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Psychology
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PSYC 332
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Richard Koestner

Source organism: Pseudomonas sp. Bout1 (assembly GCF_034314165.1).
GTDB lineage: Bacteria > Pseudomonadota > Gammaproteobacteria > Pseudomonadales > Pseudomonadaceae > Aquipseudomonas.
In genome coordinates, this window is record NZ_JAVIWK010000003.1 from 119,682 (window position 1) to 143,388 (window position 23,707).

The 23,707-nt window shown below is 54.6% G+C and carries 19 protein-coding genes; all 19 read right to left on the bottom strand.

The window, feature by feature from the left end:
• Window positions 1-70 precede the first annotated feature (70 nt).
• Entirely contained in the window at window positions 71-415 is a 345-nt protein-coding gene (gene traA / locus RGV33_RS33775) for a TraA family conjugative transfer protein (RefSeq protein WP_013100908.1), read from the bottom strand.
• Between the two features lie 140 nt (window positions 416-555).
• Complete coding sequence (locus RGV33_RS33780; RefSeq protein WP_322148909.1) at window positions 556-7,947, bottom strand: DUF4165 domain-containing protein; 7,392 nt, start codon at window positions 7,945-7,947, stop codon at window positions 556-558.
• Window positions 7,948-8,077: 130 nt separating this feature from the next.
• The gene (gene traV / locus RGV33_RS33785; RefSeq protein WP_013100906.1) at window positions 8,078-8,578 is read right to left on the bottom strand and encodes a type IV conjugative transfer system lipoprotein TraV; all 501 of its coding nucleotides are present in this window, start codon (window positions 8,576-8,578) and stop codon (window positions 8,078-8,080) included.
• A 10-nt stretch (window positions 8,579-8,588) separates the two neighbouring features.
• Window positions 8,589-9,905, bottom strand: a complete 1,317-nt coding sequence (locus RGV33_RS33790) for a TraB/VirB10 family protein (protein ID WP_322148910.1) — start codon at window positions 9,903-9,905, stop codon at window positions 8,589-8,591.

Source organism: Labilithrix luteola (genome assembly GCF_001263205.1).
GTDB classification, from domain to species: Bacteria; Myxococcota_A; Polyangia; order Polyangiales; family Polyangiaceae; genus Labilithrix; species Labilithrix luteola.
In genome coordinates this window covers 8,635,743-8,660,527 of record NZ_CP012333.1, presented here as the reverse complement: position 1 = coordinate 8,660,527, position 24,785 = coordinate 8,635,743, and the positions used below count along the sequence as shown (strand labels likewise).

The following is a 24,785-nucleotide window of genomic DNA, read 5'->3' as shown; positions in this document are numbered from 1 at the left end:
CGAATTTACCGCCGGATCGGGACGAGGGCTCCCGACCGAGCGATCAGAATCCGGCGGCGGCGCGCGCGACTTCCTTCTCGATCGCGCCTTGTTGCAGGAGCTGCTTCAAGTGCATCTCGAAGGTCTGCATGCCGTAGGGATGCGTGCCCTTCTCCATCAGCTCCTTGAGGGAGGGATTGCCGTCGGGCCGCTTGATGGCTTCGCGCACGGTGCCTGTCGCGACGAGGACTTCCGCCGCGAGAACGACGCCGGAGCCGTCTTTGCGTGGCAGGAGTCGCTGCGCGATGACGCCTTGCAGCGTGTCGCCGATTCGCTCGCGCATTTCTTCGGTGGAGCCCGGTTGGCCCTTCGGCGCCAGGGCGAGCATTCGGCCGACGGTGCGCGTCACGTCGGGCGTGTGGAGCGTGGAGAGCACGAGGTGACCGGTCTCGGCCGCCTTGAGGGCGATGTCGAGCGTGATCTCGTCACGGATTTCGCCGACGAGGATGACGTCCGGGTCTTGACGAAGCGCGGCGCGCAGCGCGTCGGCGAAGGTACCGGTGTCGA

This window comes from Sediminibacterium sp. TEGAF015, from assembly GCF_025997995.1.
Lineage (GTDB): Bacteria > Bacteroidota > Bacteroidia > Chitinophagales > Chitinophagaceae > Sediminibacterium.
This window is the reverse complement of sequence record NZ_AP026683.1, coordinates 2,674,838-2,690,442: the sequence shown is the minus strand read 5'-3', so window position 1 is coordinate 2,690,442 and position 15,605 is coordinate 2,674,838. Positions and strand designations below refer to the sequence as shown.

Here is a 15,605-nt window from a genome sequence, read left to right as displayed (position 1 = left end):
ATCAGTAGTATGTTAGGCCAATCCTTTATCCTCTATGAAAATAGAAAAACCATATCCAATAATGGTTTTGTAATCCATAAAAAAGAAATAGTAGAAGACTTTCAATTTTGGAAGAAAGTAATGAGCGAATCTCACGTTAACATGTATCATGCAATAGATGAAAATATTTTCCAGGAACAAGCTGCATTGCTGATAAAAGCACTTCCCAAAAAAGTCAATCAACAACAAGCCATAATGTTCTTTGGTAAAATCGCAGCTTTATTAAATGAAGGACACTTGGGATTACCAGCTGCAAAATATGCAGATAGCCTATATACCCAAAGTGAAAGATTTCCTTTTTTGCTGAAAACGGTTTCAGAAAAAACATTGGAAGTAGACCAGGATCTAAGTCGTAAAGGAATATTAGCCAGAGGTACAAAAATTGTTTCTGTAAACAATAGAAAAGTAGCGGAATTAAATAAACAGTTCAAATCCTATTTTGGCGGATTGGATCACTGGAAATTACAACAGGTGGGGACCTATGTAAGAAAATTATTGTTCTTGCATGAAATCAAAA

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Note  Set  Syllabus:  PSYC  332     Chapter  6  –  Continuity  and  change  in  traits:  The  rol es  of  genes,   environments  and  time     Introduction     McAdams  thinks  back  to  his  high  school  reunion  and  a  few  people  stood  out  in   particular  whom  he  will  use  as  examples  throughout  the  chapter:   In  High  School  (HS)  -­‐-­‐-­‐>  Today   -­‐ Mary  Anne:  shy,  thin,  poorly  dressed  (loser)  -­‐>  attractive  and  successful   -­‐ Robert:  socially  dominant,  outgoing,  spontaneous,  unconscientious  -­‐>  same   -­‐ Keith:  depressed  -­‐>  same   He  then  asks  the  questions:     • “Do  dispositional  traits  change  over  time?     • Do  traits  remain  stable?   • Where  do  personality  traits  come  from  anyway?   • Is  their  development  driven  by  our  genes?     • By  our  environment?”     The  Continuity  of  Traits     Traits  assume  a  “certain  degree  of  continuity  over  time,”  (p207).  Traits  are  more  or  less   stable  over  time-­‐  maybe  not  forever  but  for  quite  a  while.       On  a  test  of  personality  trait  scales,  there  would  generally  be  a  high  test-­‐retest  reliability   in  the  short  term-­‐  McAdams  asks  how  long  these  will  stable  for.     Two  Kinds  of  Continuity       Absolute  Continuity:   Absolute  continuity  is  “constancy  in  the  quantity  or  amount  of  an  attribute  over  time”   (p207).     Absolute  Continuity  is  generally  not  applied  to  individuals  but  only  to  groups.     -­‐ Ex:  if  we  observed  the  high  school  group  on  social  dominance  in  1972  and  1982-­‐   we’d  likely  find  similar  averages.     This  is  important  to  social  psychologists  when  looking  at  human  development.   -­‐ Ex:  teenagers  as  anxious  and  confused  and  eventually  become  more  adjusted   over  time   -­‐ McAdams  observed:  less  social  anxiety,  more  comfortable,  more  friendliness-­‐  10   yrs  later.     Differential  Continuity:   Differential  continuity  is  “the  consistency  of  individual  differences  within  a  sample  of   individuals  over  time,  to  the  retention  of  an  individual’s  relative  placement  in  a  group,”   (p208).     Differential  Continuity  is  generally  measured  on  where  an  individual’s  traits  lie  relative   to  your  peers.     -­‐ Ex:  Socially  dominant  Robert  is  high  compared  to  his  peers,  and  still  is  10  yrs   later-­‐  relative  to  his  peers.  In  order  for  him  to  hold  this  “high”  position,   everybody  else’s  position  must  remain  relatively  stable.  So  if  Keith  scored  a  2   back  then,  he  would  have  to  stay  in  a  low  range  in  1982  for  Robert  to  still  be  a  10.   • Calculated  with  a  correlation  coefficient   o The  same  individuals’  scores  on  the  same  trait  at  Time  1  and  Time  2   o High  correlation  coefficients  (closest  to  +1.0)  suggest  high  differential   continuity   o Low  differential  continuity  means  that  people’s  trait  dimensions   change  unpredictably  over  time     Note:  Absolute  Continuity  and  Differential  Continuity  are  completely  unrelated  to  each   other.     4  hypothetical  situations  using  HS  reunion  as  examples:   • High  Absolute  Continuity  +  High  Differential  Continuity   o Group  avg  score  on  social  dominance  =  similar  to  that  10  yrs  later   o The  relative  positions  of  individuals  remained  stable  also   • Low  Absolute  Continuity  +  High  Differential  Continuity   o Social  anxiety  decreased  generally  over  time   o But  positions  of  anxiety  improved  but  remained  stable.  Ex:  Anxious   Keith  might  have  been  a  10  in  HS,  but  is  now  a  7.  This  is  better  but  is   still  one  of  the  highest  scoring  of  the  group.   • High  Absolute  Continuity  +  Low  Differential  Continuity  (unlikely  combination)   o The  group  avg  remains  stable   o The  distribution  of  individual  differences  is  unstable   o Ex:  “Warm  feelings  for  your  parents  (in  ’72  vs  ’82)”   o So  the  ppl  with  the  warmest  feelings  for  their  parents  might  have  had   a  falling  out,  and  those  who  didn’t  get  along  might  get  along  really   well  now-­‐     o “People’s  individual  positions  in  the  distribution  have  changed  rather   randomly”  (p210)   • High  Absolute  Continuity  +  High  Differential  Continuity  (also  unlikely)   o Example  not  of  personality,  but  rather  of  personal  income   o “The  entire  distribution  of  scores  shifted  markedly  to  the  higher  end   of  the  income  spectrum  from  1972-­‐82”  and  “individuals  did  not  hold   onto  their  initial  relative  positions  in  the  distribution”   o Ex:  Mary  Anne  didn’t  have  a  job  in  HS  so  she  had  0  income,  and  now   she  has  a  great  paying  job  towards  the  top  end  of  the  group   o Keith  had  a  really  high-­‐paying  part-­‐time  job  in  HS,  so  was  towards  the   top  end  of  the  class,  but  now  remains  in  a  low-­‐paying  job  (towards   the  bottom  end)   *So  remember!  -­‐-­‐-­‐>     Absolute  =  “we’re  absolutely  a  group!”     Differential=  “I’m  different  from  you”       Differential  Continuity  in  the  Adult  Years   Measuring  individual  differences  over  time  to  chart  continuity  and  change  through  the   adult  years.   • “Assessed  by  correlating  trait  scores  at  Time  1  with  Trait  scores  measured  at   time  2  (and  again  at  subsequent  follow  ups)”  (p210).   • Longitudinal  studies  show  remarkably  high  differential  continuity  in   personality  traits  over  the  adult  lifespan.   • Conley  has  performed  longitudinal  studies  over  periods  of  up  to  50  years  of   newlyweds.   • Self-­‐ratings  and  spouse  ratings  generally  agree,  and  showed  consistency  over   time  on  3  levels:   o A)  Self-­‐ratings  over  time   o B)  Spouse  ratings  over  time   o C)  The  ability  of  one  kind  of  rating  to  predict  another  of  the  same  trait   over  time   • Extraversion  (highest)  and  neuroticism  showed  the  strongest  consistency   • All  of  the  big  5  traits  showed  consistency  (average  correlation  +.65)  (Table  on   page  211)   Despite  high  correlations,  there  is  still  room  for  3  factors  for  instability:   • “The  error  of  the  measures  themselves”  (p212)   (2  more  substantial  ones:)   • 1)  The  length  of  time  in  between  testing-­‐  the  longer  the  time  interval  the   lower  the  differential  continuity   • 2)  The  age  of  the  participants   o Children:  +.41   o Young  adults:  +.55   o Age  50-­‐70:  +.70   o As  people  move  into  adulthood,  stability  coefficients  increase  and   distributions  of  trait  scores  show  less  fluctuation     Childhood  Precursors:  From  Temperament  to  Traits   • Nature  vs.  nurture:     • Basic  behavioral  style  differs  from  early  on:  called  temperament   Temperament:   “Temperament  refers  to  the  characteristic  phenomena  of  an  individual’s  nature,   including  his  susceptibility  to  emotional  stimulation,  his  customary  strength  and  speed  of   response,  the  quality  of  his  prevailing  mood,  and  all  the  peculiarities  of  fluctuation  and   intensity  of  mood,  these  being  phenomena  regarded  as  dependent  on  constitutional   makeup,  and  therefor  largely  hereditary  in  origin”  (p214).   • Personality  traits  emerge  out  of  temperament   • 3  types  of  temperament  patterns:   o 1)  Easy  Babies   § Positive  mood   § Low-­‐to-­‐moderate  intensity  of  emotional  reactions   § Regular  sleeping  and  eating  cycles   o 2)  Difficult  Babies   § Consistently  negative  mood   § Intensity  of  emotional  reactions   § Irregular  sleeping  and  eating  cycles   o 3)  Slow-­‐to-­‐warm  up  Babies   § Combination  of  other  2:   § Relatively  negative  mood   § Low  intensity  of  emotional  reactions   § Tendency  to  withdraw  from  new  events  at  first  and  approach   them  later   Behavioral  Inhibition   Kagan:  Inhibited  Children:  Emotionally  subdued  and  shy  children   • About  15%  of  Caucasian  children  by  age  2   o Reluctant  to  play  with  new  toy   o Shy  away  from  new  activities  and  people   o Show  intense  physiological  responses  when  in  stressful  social   situation   § More  dilated  pupils   § Higher  heart  rates   § Higher  levels  of  morning  cortisol  in  the  blood   o “Shy  +  sociable  children  constitute  2  separable  genetic  types   whose  striking  behavioral  differences  are  partly  a  function  of   different  thresholds  of  reactivity  in  the  brains  limbic  system”   o “More  easily  aroused  in  social  situations  and  respond  by   withdrawing”  (p214)   o Show  neural  activation  of  the  right  frontal  lobe     § Linked  to  negative  affectivity:  (fear  and  depression)   o Uninhibited  children  show  activation  of  the  left  frontal  lobe   § Linked  to  positive  affectivity:  (joy  +  happiness)   • Kagan  believes  there’s  a  link  between  inhibition  +  introversion  and   neuroticism  (not  proven)   o Kagan:  From  birth:  20/100  babies  will  show  irritability  +   excitability     o By  age  2:  15  of  them  will  be  shy,  timid  and  fearful  when  meeting   new  people/  new  situations   o By  adolescence:  10  will  still  be  really  shy   o Adulthood:  6  or  7  are  still  introverted   o Other  2/3  “grew  out  it”  through  environmental  experiences   Effortful  Control:   “The  child’s  active  and  voluntary  capacity  to  withhold  a  dominant  response  in  order  to   enact  a  subordinate  response  given  situational  demands”.  (Delaying  immediate   gratification  or  focus)   • High  levels  of  effortful  control  show:   o “Successful  interpersonal  functioning  in  childhood”   o Better  grades   o Fewer  behavioral  problems   o Important  in  moral  development   o The  consolidation  of  conscience   o Paves  the  way  for  rule  compliance   o Ability  to  interact  w/  others  in  a  respectful  +  cooperative  manner   o Girls  show  higher  levels   o Linked  to  social  class   o Improve  over  time  (esp.  btw  2-­‐4  bday  +  16  months  later)   o On  study  of  Latino  and  African  American  babies  correlation  of   +.40  stability  over  a  16  month  period   o Few  longitudinal  studies  held   o   Trait  researchers  have  been  trying  to  link  temperament  of  babies  with  personality  traits   in  adults,  one  study  by  Caspi  sheds  light  on  this  relationship  (p216):   • 1000  individuals   • Longitudinal  study:  3,5,7,9,11,13,15,18,21,26  yrs  old   • 22  behavioral  characteristics   • Grouped  to  produce  5  different  temperament  types:   o Well-­‐adjusted  (n=405):     § Good  levels  of  self-­‐control   § Adequate  self  confidence   § Ok  with  new  situations  (not  upset)   o Undercontrolled  (n=106):   § Impulsive,  restless,  negativistic,  distractible   § Volatile  emotions   o Confident  (n=281)   § Friendly,  impulsive,  enthusiastic   o Inhibited  (n=80):   § Fearful,  easily  upset   o Reserved  (n=151):   § Timid,  uncomfortable   § Showed  less  shyness  and  caution  as  the  inhibited  children   • 23  yrs  later:   o In  general  the  results  showed  only  modest  continuity     o Undercontrolled  and  inhibited  types  showed  most  continuity  in  certain   personality  dimensions:   § Highest  on  negative  emotionality     • Self-­‐reports:   o Easily  upset   o Likely  to  overreact   o Feel  mistreated,  deceived,  betrayed  by  others   • Reports  by  others:   o Antagonistic   o Unreliable   o Tense   o Narrow-­‐minded   • Undercontrolled  children:     o Closest  predictor  of  neuroticism   o Lowest  in  conscientiousness  +  agreeableness   • Inhibited   o Low  extraversion  (high  introversion)   • 3  others:   o No  specific  corresponding  of  the  big  5  personality  traits   o Some  continuity:     § Confident  -­‐>  extraverted   § Reserved  -­‐>  introversion  +  low  openness  to  experience     Developmental  Elaboration:   “Developmental  elaboration  is  a  complex  interplay  through  which  inborn  tendencies   shapes  and  are  shaped  by  environmental  inputs  over  a  long  period  of  time,”  (p  217).   • 6  mechanisms  of  developmental  elaboration:  Inborn  temperament  differences   influence  (TABLE  ON  PAGE  217):   o Learning  processes:  How  children  learn   o Environmental  elicitation:  How  they  construe  their  environments   o Environmental  construal:  how  other  people  in  the  environment  respond   to  them   o Social  and  temporal  comparisons:  how  they  compare  themselves  to  other   children   o Environmental  Selection:  what  kinds  of  environments  they  choose   o Environmental  manipulation  how  they  manipulate  their  environments   once  they  choose  them   • Over  time  temperament  dispositions  will  get  strengthened  and  become  full   fledged  personality  traits  (p218)       The  Origins  of  Traits:  Genes  and  Environments     (MZ)  Monozygotic:  Genetically  identical  twins  (same  zygote)   (DZ)  Dizygotic:  Fraternal  twins  (half  their  genes  in  common)   (MZA):  Monozygotic  twins  who  have  been  raised  apart  (adoption,  other  family  members   etc.)   • MZ  +  even  MZA  have  similar  interests,  tastes,  styles  +  behavior  patterns   • (Bunch  of  trivial  anecdotes)   •     The  Logic  of  Twin  and  Adoption  Studies     How  much  do  genes  influence  us?   • Ex:  people  of  different  heights  in  USA:  90%  is  genetic,  10%  associated  with   nutritional  levels  and  social  class:   o He  suggests  to  think  about  personalities  this  way-­‐  we  don’t  question  why   twins  look  alike  or  that  height  is  genetic   Heritability  quotient:   “A  heritability  quotient  estimates  the  proportion  of  variability  in  a  given  characteristic   that  can  be  attributed  to  genetic  differences  between  people.”   • “Genes  are  segments  of  DNA.  The  genetic  code  is  made  up  of  4  biochemical   bases  of  thymine,  adenine,  cytosine  and  guanine,  with  different  combinations  of   3  “letters”  in  sequence  coding  for  each  of  the  22  amino  acids  that  make  up  the   building  blocks  of  proteins.  Genes  are  directly  implicated,  then,  in  the  making  of   proteins  and  other  basic  biochemical  events.”  (p219).   o “An  individual’s  personality  traits  are  a  complex  product  of  genes   interacting  with  environments  BUT  we  can  consider  the  extent  to  which   genetic  differences  and  environmental  differences  account  for  variability   in  traits  across  many  people,”  (p220).   o Human  genes  are  about  90%  identical,  only  10%  varies.   • MZ  and  DZ  adopted  twins  compared  to  compute  magnitude  of  correlations   obtained:   o  Researchers  have  developed  a  formula  for  estimating  heritability  in  twin   studies:   § Subtract  DZ  correlation  from  MZ  correlation  and  multiply  by  2:   • h =2  (rmz  r dz     o h heritability  quotient   o r mz  :  relation  of  respective  trait  scores  for  MZ   twins   o r dz  :      of  respective  trait  scores  for  DZ   twins    (Example  of  this  formula  on  page  221)   • Biological  siblings,  like  DZ  twins  share  about  50%  of  genes   • “Heritability  can  be  obtained  when  correlations  between  trait  scores  of   biologically  related  siblings  far  exceed  correlations  between  traits  scores  of   nonbiologically  related  siblings,”  (p222).     Behavior  Genetics:   A  scientific  discipline  with  roots  in  psychology,  genetic,  biology  and  related  fields  that   explores  empirical  evidence  concerning  the  relative  influences  of  genetic  and   environmental  factors  in  accounting  for  variability  in  human  behavior”  (p222)     Heritability  Estimates  of  Traits     “The  research  shows  that  virtually  all  personality  traits  that  can  be  reliably  measures  are   at  least  moderately  heritable”    (p  222)   • Study  of  13  000  adult  twins  in  Sweden:   o Heritability  estimates  over  50%  for  extraversion  and  neuroticism   • Other  studies  showed  between  .30-­‐.60  for  a  range  of  other  personality  traits   o More  than  40%  on  leadership/  mastery,  traditionalism  (follow  rules),   stress  reaction,  absorption,  alienation,  well-­‐being,  avoidance  of  harm,   aggressiveness   • Study  done  in  the  1990s  looked  at  big  5  (see  table  6.3  on  p  223)   o Strongest  heritability  shown  for  Open  to  Experience  (.58),  in  MZ   o All  of  the  Big  5,  in  40-­‐50%  range,  in  MZ   o Big  5  btw  18-­‐27%,  in  DZ   o Some  studies  show  higher  correlations   Some  problems:   • “Some  studies  show  MZ  correlations  that  are  more  than  twice  as  high  as  DZ   correlations.”  (For  openness,  extraversion  and  neuroticism)  this  is   problematic  because  MZ  twins  share  100%  common  genes,  and  DZ  50%-­‐  so   it  SHOULDN’T  be  twice  as  similar-­‐  it  should  be  “additive”  (p  224).   • Adopted  biological  siblings  show  significantly  lower  heritability  estimates   Why?   • Nonadditive  gene  variance:     Genes  might  not  influence  traits  in  a  linear  (additive)  way,  but  rather  combine   and  interact  in  a  “configural”  pattern  in  which  all  components  are  essential   and  “the  absence  or  change  in  any  gene  can  produce  qualitative  or  a  large   quantitative  change  in  the  result.”  (p224)     o What  this  means  is  that  if  you  share  50%  of  your  genes  with   someone  else-­‐  you  basically  have  a  50-­‐50  chance  which  could  just  as   easily  be  0   o Non  additive  genetic  effects  is  an  example  of  emergenesis   • Emergenesis:   Emergenesis  is  “an  emergent  property  of  a  configuration  of  genes  or  perhaps  a   configuration  of  more  basic  traits  that  are  themselves  genetic  in  origin”.  In   other  words:  certain  patterns  of  genes  may  give  rise  to  particular  behavioral   tendencies  that  would  not  themselves  be  produced,  even  in  a  weaker  or  more   attenuated  form  by  the  pieces  that  make  up  the  pattern.   o He  gives  the  example  of  a  poker  game,  your  mom  contributes  her   cards,  your  dad  his  to  make  a  new  hand,  but  genes  are  a  deck  of   millions  of  cards  with  infinite  possibilities     Shared  Environment     University  of  Minnesota  study  looked  at  MZ  twins  reared  together  and  apart  (Table   6.2,  p  225)  Growing  up  in  the  same  family  seems  to  have  little  impact  on  personality   traits.  (p226)   • 217  MZ  twin  pairs  raised  together,    44  MZ  twins  raised  apart  (all  adopted)   • “Social  potency”  and  “stress  reaction”  MZ  together,  very  similar  (+.65,  +.52)   • Together:  correlations  from  +.41  -­‐  +.65  for  all  11  traits     o Mean  correlation  +.52   • Apart:  correlations  from  +.36  -­‐  +  .61   o Mean  correlation  +.49   • Shouldn’t  MZ  twins  reared  together  be  even  more  similar?     • Some  influences  of  family  environment:   o Social  closeness  (intimacy  and  love)  .57  in  together  vs  .29  in  apart   seems  to  be  the  only  trait  to  show  slightly  larger  environment  effects   o Loneliness=  no  effects   o Religiousness  =  effects   o Juvenile  delinquency  =  effects     o In  turn:  Adult  criminality  =  no  effects     Point:  research  has  repeatedly  failed  to  show  measurable  effects  of  family   environments  on  personality  traits.   If  it’s  not  the  family  environment  and  genetics  what  accounts  for  this  variation?   1) Trait  measures  contain  error,  which  adds  unexplainable  variation   (testing  methods).   2) 2  kinds  of  environmental  effects.  We  looked  at  shared   environments  effects.     Shared  environment  effects  are  environmental  influences  that   operate  to  make  family  members  alike.   • This  includes:   o Family  conflict   o Warmth     o Discipline   o Social  class   o Parents  education   o Other  social  structural  variables  that  impact  the   family  as  a  whole   Nonshared  environment  effects  are  environmental  influences  that   operate  to  make  family  members  unalike.   Nonshared  Environment     • “Just  because  people  grow  up  in  the  same  family  does  not  mean  they   experience  it  in  the  same  way”  (p227).   • Look  at  first  born  and  later  born  in  families,  this  might  have  some  effect   • Feature  6.A:   o Birth  Order:  A  Nonshared  Environmental  Effect:   o Looking  at  book  called:  Born  to  Rebel:  Birth  Order,  Family  Dynamics   and  Creative  Lives  by  Frank  Sulloway,  basically:   o First  Borns  (likely  to):   § Identify  more  strongly  with  parents